If you find your hair greasy the day after you wash it, you may simply have oily hair. Some of the causes of oily hair are genetic, so it might not be something you can control. By choosing hair products formulated for oily hair, however, you may be able to prevent oily roots from developing so quickly while keeping your hair healthy.
Home Remedies To Treat Your Oily Hair
When it comes to hair care, natural ingredients are preferable. Harsh, synthetic ingredients can irritate your scalp, leading to dry hair. If you’re looking for a simple at-home solution to reduce oil, here are a few options:
- Essential oils. A few drops of the right essential oil diluted in water make for a great hair rinse to control oil. Peppermint is one of the best herbs for hair, though tea tree oil is also great for oil control.
- Apple cider vinegar. Some people with oily hair find that a diluted apple cider vinegar rinse helps clarify the scalp and prevent buildup. The antifungal and antibacterial properties of vinegar may also help kill yeast which can contribute to dandruff.
- Saltwater. If you live by the ocean, try saltwater for oily hair with a weekly dip. You can also make a saltwater rinse at home by dissolving half a cup of salt in one cup of water and massaging it into your scalp before rinsing with fresh water.
- Oil-absorbing sheets. Though typically used to absorb oil on the face, you can also press these sheets into your scalp to soak up oil at the roots of your hair.
- Aloe vera. Dry skin produces more oil, so a hydrating treatment like aloe vera may help. Just work a few drops of it into your hair during your normal styling routine.
Store-bought dry shampoo might not be considered a natural remedy for oily hair, but homemade solutions exist. Try applying a little cornstarch to your roots — add a little cocoa powder if you have dark hair so it doesn’t look powdery.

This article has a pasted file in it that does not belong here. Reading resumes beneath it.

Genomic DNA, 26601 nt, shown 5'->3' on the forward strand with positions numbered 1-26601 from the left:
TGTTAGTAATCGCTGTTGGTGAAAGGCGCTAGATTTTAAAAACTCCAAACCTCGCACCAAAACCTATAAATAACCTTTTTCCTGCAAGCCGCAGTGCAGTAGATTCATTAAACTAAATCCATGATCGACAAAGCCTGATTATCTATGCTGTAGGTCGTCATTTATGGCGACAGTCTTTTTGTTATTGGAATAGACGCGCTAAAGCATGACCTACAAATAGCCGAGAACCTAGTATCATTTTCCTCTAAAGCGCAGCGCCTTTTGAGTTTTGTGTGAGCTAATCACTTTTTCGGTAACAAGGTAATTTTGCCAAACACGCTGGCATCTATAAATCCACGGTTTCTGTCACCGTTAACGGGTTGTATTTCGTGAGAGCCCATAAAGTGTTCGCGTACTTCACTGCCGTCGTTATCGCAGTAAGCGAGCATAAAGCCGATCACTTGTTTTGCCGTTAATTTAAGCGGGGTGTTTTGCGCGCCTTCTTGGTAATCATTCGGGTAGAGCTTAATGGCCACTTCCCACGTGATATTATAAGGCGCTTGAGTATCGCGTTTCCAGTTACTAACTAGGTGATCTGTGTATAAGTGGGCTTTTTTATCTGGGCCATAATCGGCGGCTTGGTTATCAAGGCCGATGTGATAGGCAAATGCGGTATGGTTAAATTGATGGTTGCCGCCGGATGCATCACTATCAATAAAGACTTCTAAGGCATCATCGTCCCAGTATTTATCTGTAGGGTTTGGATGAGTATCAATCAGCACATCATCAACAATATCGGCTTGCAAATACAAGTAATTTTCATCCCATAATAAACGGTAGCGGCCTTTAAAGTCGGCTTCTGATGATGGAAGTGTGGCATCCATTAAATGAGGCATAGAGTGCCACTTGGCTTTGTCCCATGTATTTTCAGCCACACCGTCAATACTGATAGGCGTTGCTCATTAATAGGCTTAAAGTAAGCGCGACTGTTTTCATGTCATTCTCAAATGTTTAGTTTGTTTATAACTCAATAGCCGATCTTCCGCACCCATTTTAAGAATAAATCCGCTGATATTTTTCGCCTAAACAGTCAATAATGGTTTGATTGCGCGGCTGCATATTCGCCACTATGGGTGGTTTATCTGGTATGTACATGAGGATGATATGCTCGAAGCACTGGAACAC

Tips To Prevent Oily Hair
Stop asking yourself, “Why is my hair so oily after washing” and start learning how to care for oily hair properly. The first step is to figure out how often to wash your hair so your hair stays fresh but doesn’t start producing extra oil. It may take some trial and error — if you’re currently washing every day, try going every other day. For average hair, washing every two or three days is often sufficient.
When you shower, be mindful of how much product you use. Using too much conditioner can weigh down your hair. Avoid over-brushing your hair also, as each time you do, you’ll be dragging sweat and sebum from your scalp all the way down the strands of hair. High-heat beauty tools like straightening irons can also spread sebum along the hair shaft.
Another tip to prevent oily hair is to wash your pillowcase frequently. This will also help keep the skin on your face clear because you won’t be sleeping in layers of sweat, oil, and dead skin cells.
If you’ve ever asked yourself, “Why is my hair so oily after one day,” it may simply be a matter of genetics. Some hair types produce more sebum, so it might not be something you can control. If you’re tired of just throwing your hair up into a messy bun the day after washing it, try a dry shampoo or one of the natural remedies listed above.
+ 4 sources